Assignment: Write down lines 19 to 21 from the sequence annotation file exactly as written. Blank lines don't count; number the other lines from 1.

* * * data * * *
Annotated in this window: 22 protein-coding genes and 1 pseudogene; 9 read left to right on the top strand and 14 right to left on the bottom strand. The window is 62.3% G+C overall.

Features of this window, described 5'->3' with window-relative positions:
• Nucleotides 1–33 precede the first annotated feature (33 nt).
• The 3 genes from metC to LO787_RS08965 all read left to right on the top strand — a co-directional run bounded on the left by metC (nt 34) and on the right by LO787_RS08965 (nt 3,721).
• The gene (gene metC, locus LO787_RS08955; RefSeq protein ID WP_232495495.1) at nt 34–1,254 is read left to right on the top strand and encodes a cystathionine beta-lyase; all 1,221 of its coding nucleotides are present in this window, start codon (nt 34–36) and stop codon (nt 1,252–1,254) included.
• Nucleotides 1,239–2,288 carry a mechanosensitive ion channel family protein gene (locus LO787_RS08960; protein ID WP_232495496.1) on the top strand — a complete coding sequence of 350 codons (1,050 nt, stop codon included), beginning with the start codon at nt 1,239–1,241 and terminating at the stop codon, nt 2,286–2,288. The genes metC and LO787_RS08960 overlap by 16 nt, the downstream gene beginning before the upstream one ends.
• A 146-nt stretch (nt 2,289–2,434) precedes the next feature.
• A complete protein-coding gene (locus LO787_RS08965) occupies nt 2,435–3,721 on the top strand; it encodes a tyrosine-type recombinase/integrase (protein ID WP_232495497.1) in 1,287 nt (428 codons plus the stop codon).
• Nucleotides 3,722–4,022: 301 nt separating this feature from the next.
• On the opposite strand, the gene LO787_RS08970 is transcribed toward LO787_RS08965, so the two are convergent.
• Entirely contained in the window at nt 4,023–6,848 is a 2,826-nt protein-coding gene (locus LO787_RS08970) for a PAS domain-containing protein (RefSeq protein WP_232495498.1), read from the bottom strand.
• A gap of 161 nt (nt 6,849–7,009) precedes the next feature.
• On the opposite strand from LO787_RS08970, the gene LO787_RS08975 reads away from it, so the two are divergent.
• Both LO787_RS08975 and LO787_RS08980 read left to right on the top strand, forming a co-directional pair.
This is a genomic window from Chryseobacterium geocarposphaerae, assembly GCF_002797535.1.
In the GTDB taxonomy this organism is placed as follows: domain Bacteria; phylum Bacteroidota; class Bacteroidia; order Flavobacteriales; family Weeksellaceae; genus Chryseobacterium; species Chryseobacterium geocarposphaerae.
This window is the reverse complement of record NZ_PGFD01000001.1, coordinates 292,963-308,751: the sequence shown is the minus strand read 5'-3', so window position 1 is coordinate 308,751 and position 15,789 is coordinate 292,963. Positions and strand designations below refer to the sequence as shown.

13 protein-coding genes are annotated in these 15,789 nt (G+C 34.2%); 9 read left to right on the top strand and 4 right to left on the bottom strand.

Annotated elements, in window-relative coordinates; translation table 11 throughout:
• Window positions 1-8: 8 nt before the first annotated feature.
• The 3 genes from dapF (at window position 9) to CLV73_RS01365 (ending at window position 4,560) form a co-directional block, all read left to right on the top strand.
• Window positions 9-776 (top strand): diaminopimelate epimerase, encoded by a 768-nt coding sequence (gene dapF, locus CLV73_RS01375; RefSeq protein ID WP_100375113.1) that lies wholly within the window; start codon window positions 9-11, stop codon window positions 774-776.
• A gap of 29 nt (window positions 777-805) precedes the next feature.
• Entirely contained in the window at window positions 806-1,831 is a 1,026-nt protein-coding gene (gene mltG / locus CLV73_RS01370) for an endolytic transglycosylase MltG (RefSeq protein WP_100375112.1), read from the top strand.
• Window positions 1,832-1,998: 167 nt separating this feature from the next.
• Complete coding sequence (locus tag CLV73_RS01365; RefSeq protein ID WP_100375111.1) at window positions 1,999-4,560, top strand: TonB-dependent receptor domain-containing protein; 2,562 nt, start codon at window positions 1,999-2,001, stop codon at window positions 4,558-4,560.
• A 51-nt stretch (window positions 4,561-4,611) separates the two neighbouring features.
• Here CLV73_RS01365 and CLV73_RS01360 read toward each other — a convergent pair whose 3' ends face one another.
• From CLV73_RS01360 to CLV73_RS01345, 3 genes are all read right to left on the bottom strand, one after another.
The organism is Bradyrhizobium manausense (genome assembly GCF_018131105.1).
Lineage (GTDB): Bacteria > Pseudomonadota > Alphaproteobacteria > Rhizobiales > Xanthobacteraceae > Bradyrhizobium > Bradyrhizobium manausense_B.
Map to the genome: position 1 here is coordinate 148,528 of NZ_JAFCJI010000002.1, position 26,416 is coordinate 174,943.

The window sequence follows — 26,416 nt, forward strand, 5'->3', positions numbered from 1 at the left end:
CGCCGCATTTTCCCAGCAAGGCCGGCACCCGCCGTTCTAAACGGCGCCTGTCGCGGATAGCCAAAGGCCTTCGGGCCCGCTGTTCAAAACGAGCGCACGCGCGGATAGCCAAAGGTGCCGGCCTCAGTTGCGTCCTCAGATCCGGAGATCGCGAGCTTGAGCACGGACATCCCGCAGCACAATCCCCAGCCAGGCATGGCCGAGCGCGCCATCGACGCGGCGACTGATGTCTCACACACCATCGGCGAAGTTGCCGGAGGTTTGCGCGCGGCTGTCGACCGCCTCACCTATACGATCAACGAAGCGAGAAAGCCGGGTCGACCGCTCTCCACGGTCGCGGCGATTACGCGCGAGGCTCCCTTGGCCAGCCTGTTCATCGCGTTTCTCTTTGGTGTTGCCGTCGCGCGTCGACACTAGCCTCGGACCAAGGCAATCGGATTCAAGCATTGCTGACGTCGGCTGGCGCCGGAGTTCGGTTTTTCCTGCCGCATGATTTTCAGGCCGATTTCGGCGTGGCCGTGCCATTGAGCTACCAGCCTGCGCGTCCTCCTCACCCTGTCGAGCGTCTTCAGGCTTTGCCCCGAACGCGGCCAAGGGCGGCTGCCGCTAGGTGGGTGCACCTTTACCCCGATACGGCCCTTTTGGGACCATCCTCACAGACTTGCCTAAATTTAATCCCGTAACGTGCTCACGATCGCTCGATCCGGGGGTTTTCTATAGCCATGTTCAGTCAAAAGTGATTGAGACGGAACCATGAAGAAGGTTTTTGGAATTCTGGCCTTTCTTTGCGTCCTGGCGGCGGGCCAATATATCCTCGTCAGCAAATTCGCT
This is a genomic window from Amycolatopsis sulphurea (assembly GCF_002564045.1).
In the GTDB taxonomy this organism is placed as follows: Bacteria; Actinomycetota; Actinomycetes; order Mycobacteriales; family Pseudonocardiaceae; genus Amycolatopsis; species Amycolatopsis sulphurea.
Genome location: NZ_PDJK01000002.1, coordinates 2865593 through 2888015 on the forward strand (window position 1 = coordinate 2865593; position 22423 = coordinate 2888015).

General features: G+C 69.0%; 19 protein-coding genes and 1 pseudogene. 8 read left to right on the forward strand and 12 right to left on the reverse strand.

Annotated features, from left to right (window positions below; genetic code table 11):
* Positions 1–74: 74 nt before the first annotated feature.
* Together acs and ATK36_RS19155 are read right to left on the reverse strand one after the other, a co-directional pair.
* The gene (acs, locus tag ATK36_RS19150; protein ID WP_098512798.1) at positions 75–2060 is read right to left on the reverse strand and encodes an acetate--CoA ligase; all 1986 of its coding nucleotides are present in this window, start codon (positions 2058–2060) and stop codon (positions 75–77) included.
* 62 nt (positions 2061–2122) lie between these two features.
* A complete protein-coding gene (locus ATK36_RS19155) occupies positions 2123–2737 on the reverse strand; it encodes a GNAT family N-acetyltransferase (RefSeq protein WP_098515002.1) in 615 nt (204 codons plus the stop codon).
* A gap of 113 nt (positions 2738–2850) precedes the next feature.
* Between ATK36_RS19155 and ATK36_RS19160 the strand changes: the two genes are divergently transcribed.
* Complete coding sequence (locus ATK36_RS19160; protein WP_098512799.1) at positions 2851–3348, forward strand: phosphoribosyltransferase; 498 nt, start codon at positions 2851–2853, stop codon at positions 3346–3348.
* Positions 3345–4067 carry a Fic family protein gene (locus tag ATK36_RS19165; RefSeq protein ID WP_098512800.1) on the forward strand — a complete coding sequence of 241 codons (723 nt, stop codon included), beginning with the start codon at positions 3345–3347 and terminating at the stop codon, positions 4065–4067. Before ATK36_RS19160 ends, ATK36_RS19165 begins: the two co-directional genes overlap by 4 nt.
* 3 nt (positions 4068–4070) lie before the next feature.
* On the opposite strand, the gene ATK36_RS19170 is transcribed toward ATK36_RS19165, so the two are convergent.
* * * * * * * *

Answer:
Annotated elements, in window-relative coordinates; translation table 11 throughout:
• Window positions 1-8: 8 nt before the first annotated feature.
• The 3 genes from dapF (at window position 9) to CLV73_RS01365 (ending at window position 4,560) form a co-directional block, all read left to right on the top strand.